7 New Year’s resolutions for a more eco 2018
1. Ditch the plane and take the train on your next European vacay. There are some incredible gems that you can reach within hours, avoiding the stresses of long airport transfers. Loco2 is a great website for helping you to discover the romance of Europe by train.
2. Do Nation is a bit like JustGiving, but as well as asking friends and family to stump up cash for your latest 10k run, you can give them the option of committing to an action instead. Whether it’s a public pledge to volunteer or getting everyone in your workplace to print less and recycle more. Small changes by a connected group can make an even bigger difference than individual heroics.
3. Cut back on meat. You’ve heard it a hundred times before, but it’s true, chopping out the chops, banishing the beef at least 3 or 4 days a week is probably the single most impactful thing you can do to reduce CO2 and help protect millions of species endangered by deforestation. Plus you’ll save money, which you can then spend on buying free range, organic meat and dairy – a double treat! You can even get delicious plant-based meals delivered to your home now, with the amazing Allplants.com.
4. Here’s something EVERYONE can do. Save energy and time whenever you make a cup of tea by only boiling the amount of water you need. When making a brew, don’t overfill the kettle. Simple. Pukka Herbs and Do Nation have joined forces to launch the Tea Time Pledge, urging people to only boil the water they need. For the first 1,500 pledges made, Pukka will commit to sending herb-growing kits to schools with the Soil Association’s Food for Life programme to get families gardening this summer.
5. Cycle to work. Switching four wheels and an engine for two wheels and an energy bar for you commute to work might seem like a scary, sweaty commitment too far. But once you get into the routine, you’ll learn to love the morning buzz and wonder why you didn’t start doing it earlier. Apparently, cycling is now overtaken golf as the top sport for business networking, so join your work’s weekend road-riding club and you’ll boost your chances of promotion too. Cycle to Work Day is on 13 September and is an ideal time to get started.
6. Kick the plastic habit. Get a water filter, a sodastream (if you’re the bubbly sort) and a reusable bottle and banish plastic water bottles from your life for good. Planning your home-cooked meals carefully for the week ahead will not only reduce the amount of plastic packaged ready meals and fruit and veg you buy, but cut the amount you chuck out and help you eat more healthily too.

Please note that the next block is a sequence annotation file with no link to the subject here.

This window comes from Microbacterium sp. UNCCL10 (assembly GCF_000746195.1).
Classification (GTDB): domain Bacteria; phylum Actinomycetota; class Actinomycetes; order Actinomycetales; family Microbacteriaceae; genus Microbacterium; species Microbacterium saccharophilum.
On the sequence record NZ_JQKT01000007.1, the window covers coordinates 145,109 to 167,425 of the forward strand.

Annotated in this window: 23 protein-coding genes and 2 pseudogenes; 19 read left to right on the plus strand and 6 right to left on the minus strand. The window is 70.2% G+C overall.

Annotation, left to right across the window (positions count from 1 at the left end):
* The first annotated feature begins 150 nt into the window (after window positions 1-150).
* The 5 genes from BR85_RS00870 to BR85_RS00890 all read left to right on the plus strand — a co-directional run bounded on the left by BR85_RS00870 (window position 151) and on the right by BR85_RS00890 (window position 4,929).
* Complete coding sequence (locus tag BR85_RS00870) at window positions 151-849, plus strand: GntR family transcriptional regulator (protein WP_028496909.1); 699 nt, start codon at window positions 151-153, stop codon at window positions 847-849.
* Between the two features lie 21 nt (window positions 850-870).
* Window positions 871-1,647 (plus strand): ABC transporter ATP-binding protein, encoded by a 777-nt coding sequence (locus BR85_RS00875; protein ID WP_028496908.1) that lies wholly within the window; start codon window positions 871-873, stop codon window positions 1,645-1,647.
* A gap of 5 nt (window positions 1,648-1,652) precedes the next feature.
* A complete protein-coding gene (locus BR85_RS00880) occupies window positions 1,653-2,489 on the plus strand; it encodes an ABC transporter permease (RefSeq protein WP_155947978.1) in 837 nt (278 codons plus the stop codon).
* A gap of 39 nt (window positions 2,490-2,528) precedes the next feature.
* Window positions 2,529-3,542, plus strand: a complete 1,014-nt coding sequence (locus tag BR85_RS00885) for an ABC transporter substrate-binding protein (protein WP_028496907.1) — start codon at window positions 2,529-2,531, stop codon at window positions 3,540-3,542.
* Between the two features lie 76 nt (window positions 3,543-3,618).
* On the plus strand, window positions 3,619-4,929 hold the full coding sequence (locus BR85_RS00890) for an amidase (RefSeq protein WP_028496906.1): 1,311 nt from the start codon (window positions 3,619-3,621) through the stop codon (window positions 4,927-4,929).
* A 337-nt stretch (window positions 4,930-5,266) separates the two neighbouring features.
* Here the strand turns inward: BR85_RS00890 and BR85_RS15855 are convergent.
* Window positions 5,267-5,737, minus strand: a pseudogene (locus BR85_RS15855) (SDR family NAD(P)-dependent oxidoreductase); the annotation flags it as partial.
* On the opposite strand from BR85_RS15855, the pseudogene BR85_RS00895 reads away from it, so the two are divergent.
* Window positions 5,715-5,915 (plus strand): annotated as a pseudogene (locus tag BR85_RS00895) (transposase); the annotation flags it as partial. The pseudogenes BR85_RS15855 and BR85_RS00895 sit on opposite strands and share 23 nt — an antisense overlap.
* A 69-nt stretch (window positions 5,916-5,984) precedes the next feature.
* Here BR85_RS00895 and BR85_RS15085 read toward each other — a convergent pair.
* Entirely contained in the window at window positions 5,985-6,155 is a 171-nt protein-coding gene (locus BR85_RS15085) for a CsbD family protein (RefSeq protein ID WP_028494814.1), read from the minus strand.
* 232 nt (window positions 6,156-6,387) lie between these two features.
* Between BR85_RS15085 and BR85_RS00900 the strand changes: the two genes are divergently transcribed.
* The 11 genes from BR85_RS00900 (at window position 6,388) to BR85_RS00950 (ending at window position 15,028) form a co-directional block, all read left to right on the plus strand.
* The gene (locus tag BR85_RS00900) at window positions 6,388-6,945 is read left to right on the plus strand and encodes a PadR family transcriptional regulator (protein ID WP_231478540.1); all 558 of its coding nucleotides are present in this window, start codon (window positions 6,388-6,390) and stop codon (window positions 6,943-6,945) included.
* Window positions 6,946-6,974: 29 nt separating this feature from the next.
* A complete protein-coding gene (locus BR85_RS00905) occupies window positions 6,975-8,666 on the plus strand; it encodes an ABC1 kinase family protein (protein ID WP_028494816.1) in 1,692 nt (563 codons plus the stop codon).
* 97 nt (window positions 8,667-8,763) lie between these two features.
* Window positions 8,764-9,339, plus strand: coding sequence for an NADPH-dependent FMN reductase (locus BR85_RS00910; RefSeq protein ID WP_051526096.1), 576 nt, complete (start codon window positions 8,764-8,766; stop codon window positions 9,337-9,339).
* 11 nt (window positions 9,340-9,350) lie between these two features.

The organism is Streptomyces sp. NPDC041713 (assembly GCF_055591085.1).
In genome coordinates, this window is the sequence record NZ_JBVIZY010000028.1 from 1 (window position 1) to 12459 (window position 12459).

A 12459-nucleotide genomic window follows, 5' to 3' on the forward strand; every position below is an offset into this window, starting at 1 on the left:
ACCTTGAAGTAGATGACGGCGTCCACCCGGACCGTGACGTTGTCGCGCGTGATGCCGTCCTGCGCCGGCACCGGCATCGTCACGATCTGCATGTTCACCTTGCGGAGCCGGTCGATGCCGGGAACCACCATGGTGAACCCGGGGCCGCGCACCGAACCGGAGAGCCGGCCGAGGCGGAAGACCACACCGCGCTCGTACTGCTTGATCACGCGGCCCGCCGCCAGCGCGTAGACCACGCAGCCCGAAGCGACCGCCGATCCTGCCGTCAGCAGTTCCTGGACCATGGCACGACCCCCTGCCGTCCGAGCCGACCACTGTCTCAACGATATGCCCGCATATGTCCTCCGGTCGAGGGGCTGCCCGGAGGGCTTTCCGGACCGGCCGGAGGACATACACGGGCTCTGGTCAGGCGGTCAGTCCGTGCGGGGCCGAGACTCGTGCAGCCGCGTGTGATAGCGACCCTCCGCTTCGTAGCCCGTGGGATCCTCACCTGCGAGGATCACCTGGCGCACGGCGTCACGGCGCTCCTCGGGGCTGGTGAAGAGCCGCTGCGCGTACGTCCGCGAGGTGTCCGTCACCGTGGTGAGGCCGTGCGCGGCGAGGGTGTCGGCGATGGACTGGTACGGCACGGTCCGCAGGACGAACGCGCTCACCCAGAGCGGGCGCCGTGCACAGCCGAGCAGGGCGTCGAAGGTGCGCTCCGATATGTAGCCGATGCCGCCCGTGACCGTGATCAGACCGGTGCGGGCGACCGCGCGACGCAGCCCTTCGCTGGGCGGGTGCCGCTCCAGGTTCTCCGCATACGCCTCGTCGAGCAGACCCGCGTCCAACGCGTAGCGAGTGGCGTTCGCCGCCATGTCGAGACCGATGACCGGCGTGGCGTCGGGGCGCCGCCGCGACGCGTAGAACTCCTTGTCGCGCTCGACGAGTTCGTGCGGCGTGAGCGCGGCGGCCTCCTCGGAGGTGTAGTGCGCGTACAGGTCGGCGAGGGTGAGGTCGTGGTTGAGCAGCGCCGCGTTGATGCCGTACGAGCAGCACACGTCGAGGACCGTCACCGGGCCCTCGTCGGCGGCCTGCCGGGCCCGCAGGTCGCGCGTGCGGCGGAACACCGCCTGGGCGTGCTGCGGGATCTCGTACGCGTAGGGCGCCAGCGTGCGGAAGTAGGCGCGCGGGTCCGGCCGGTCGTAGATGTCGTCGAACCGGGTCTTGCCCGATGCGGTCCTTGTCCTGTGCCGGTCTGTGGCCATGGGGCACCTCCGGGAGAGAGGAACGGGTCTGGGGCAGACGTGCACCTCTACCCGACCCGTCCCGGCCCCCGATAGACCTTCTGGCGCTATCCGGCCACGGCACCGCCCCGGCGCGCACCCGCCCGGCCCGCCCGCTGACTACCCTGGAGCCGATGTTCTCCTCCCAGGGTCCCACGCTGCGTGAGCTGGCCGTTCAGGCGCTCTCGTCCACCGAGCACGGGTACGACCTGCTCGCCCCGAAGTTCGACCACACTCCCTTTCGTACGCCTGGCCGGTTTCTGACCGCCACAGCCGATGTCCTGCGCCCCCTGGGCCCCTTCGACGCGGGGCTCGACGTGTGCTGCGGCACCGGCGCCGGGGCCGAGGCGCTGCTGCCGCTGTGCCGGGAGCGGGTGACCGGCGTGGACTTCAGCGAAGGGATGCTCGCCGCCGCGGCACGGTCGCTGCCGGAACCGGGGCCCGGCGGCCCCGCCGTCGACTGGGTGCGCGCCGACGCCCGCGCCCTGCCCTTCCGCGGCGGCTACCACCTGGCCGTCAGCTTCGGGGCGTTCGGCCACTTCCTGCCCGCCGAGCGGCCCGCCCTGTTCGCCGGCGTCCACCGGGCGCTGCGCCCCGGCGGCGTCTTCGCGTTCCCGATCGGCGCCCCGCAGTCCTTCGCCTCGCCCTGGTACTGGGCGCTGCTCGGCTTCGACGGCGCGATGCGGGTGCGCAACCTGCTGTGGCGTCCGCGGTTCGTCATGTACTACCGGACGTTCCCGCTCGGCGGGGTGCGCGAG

7. If you’ve got your own green game totally locked down, then maybe it’s time to start looking outward to up your impact. Sign up to a climate leadership course, such as Al Gore’s Climate Reality Project, and spread the eco message far and wide and use your influence to help save this beautiful planet of ours.
WHAT DOES BEING GREEN MEAN TO YOU?
LUCY DAY, 27: ‘I like to think I’m quite green in my approach to life. I eat less meat than I used to and I recycle. I don’t pick up products with palm oil in them and go for coconut oil based products instead. I try to eat a vegan diet Monday to Friday, then let loose on the weekend. I tend to choose more fast fashion on the high street over ethical brands, though. So that’s an area I fail in.’
ALEX GLOSSOP, 31: ‘To me, being green means making sure we all look after the environment we live in. I’d consider myself a very green person but I do have some limitations. Recycling at home is a big deal for my partner and I. We also eat organic meat and veg, and use reusable cups. We’ve also cut down on the plastic we use. We both walk to work to keep our carbon footprint low.’
DEESHA NANDRA, 34: ‘Although I drive to work, I share my journey with my dad and brother. I recycle at home and usually choose organic ingredients such as eggs, but they tend to be quite expensive so it depends on the price. I never really think much about my carbon footprint and I don’t buy ethical brands because I don’t know enough about them. I go to charity shops, though.’
Read more: The organic index